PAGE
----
I spoke about statistical disclosure with respect to Baseball Hall of Fame voting data. You can find my full slides here. My actual slides at JSM were a much more condensed version of this talk and I actually managed to finish my talk early. It is the first time I have ever finished a talk early.
On Monday morning, I showed up late to the session “Advanced Methods for Statistics in Sports“. I got there in time to see Andrew Swift talk about modeling sports outcomes using a ratio based point differential. His slides can be found here. He also used something called the Farey sequence, which I spent some time reading about. Interesting. Scott Powers (@saberpowers) presented some work with all-stars, Trevor Hastie and Robert Tibshirani. His method, nuclear penalized multinomial regression (npmr) (R package here), was applied to outcome in baseball. They view the outcome of a plate appearance as a multinomial outcome and multinomial regression is a natural choice in this setting. The key to their penalty is, rather than using the Froebenius norm, they penalize the rank of the matrix of coefficients. The resulting estimates can then be interpreted as latent “skills”. So really instead of estimating 9 different outcomes, they are really estimating something like three latent tools or skills. For batters, the three skills work out to be basically the three “true” outcomes (i.e. plays where no fielder is involved). These are K, HR, BB, and HBP. The second skill is power, which is characterized by more flyballs and HR. The third batter skill is plate discipline (i.e. more walks and less K). For pitchers, there are also essentially three skill: contact avoidance (More K and BB), trajectory skills (more singles and ground balls) and command (more ground balls). Scott conclude that in the context of baseball, this method is not significantly better than ridge regression, however, the resulting interpretation of the output of npmr is much more interesting than ridge regression.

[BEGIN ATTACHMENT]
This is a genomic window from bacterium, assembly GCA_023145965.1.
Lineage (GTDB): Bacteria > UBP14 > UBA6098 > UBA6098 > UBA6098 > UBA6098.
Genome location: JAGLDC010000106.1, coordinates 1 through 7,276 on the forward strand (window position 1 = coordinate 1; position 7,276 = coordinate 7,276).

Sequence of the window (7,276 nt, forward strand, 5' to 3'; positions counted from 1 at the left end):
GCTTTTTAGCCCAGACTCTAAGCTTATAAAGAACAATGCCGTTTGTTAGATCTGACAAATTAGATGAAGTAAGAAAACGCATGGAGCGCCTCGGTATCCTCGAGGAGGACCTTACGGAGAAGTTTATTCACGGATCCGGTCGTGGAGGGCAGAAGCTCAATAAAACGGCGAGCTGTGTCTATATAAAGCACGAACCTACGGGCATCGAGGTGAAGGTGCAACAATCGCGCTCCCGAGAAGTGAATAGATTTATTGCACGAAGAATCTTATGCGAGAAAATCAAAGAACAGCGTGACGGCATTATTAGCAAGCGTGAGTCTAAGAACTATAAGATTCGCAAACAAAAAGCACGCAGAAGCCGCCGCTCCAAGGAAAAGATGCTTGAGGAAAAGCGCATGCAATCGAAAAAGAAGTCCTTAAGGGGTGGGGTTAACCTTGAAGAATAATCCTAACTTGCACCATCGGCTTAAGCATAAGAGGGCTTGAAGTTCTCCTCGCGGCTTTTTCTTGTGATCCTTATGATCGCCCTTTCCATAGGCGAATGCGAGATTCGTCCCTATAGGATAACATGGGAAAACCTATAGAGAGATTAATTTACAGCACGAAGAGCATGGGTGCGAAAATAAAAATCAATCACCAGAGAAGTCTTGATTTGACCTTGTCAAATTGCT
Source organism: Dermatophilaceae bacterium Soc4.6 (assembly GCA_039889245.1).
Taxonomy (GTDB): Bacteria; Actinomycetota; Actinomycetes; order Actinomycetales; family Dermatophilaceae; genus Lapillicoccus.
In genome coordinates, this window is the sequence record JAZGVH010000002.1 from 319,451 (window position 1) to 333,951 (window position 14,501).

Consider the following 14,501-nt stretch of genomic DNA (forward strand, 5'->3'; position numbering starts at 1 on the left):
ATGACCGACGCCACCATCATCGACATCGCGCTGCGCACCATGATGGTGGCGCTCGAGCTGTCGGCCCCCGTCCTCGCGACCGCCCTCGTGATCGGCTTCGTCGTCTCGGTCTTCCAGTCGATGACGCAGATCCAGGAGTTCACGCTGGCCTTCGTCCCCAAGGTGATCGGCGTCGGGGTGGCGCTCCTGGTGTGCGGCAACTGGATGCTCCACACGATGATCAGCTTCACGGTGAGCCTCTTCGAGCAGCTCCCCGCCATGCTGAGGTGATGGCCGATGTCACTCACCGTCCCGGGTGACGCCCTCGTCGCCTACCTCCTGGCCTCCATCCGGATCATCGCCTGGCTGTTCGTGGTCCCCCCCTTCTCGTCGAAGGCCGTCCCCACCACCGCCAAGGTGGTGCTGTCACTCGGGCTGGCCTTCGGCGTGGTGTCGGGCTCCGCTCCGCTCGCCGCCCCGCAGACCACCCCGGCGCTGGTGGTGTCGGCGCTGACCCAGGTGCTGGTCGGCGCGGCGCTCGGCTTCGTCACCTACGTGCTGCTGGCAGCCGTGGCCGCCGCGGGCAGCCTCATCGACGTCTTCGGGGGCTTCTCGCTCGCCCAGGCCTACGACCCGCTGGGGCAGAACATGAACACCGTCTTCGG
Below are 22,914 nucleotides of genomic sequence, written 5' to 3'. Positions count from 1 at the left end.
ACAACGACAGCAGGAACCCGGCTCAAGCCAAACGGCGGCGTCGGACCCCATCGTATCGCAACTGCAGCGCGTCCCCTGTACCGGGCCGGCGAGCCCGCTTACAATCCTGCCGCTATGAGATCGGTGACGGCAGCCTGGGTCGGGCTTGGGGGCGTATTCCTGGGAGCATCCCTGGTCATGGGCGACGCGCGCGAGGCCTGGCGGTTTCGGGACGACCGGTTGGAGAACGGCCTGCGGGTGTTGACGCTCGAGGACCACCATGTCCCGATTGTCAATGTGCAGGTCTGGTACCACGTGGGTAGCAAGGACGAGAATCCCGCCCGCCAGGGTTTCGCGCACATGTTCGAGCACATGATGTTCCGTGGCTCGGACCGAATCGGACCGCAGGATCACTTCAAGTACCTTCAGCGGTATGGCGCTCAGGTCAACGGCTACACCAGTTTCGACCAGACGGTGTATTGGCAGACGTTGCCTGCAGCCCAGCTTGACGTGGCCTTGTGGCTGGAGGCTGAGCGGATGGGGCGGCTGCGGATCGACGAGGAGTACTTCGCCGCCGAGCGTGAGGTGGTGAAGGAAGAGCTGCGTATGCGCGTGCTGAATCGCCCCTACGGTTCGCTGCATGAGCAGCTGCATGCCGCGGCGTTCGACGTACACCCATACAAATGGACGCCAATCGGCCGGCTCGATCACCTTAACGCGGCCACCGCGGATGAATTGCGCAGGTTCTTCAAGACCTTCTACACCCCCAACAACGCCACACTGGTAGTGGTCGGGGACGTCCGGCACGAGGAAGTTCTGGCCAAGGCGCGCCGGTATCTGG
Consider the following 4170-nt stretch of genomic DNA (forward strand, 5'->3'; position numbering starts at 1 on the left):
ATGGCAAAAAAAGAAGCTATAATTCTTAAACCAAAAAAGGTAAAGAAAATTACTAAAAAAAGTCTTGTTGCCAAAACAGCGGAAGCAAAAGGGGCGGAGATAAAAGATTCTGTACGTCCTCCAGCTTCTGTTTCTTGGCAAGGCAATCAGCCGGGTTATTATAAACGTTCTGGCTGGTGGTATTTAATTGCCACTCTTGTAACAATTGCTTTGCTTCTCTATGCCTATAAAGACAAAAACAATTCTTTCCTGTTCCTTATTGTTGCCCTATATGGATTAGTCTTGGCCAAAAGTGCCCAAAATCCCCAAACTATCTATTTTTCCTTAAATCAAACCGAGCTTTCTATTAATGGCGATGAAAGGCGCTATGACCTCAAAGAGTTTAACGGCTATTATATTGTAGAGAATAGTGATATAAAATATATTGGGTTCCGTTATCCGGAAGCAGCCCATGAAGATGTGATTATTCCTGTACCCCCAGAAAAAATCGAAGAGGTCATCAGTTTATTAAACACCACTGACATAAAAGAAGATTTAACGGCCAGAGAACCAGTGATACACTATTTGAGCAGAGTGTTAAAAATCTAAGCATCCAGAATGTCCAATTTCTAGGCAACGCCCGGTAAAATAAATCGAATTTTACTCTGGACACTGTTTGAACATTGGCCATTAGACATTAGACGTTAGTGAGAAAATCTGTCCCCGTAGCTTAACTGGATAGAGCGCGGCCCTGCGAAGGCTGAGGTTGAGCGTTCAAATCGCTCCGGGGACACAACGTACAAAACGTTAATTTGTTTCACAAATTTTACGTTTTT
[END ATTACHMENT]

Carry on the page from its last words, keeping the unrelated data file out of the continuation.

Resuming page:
(Weird story. I met Powers at SABR. Didn’t realize he was the npmr author and used npmr for a completely unrelated application (fossilized tooth classification). I then emailed him a question about the package, and he responded very quickly with the answer. Then like a few weeks later when I was looking at JSM program for talks I wanted to see, I realized that he was the author of npmr and that I had already met him. #smallWorldStats)
Next, Sameer Deshpande spoke about pitch framing using hierarchical Bayesian logistic regression (The slides are here) using PitchFX data from 2011-2015. In aggregate, the best catchers in terms of framing are Montero, Zunino, Lucroy, Rivera, and Rene. However, these results are related to the number of opportunities a catcher gets. When this is removed you get a statistic, which they refer to as SAFE2. The best catchers in terms of SAFE2 are Rivera, Conger, Vazquez, Montero, and Grandal. After than you have players like Zunino, Maldonado, Stewart, Martin, and Butera.
Stephanie Kovalchik (@statsonthet) was supposed to speak in this session, but her flight from Australia (!) was delayed and she wasn’t able to make her talk. However, you can find the slides from her talk here.
Monday night I was supposed to go to the UConn alumni dinner, but I never made it as I went to the Statistics in Sports section meeting before and just couldn’t get my act together.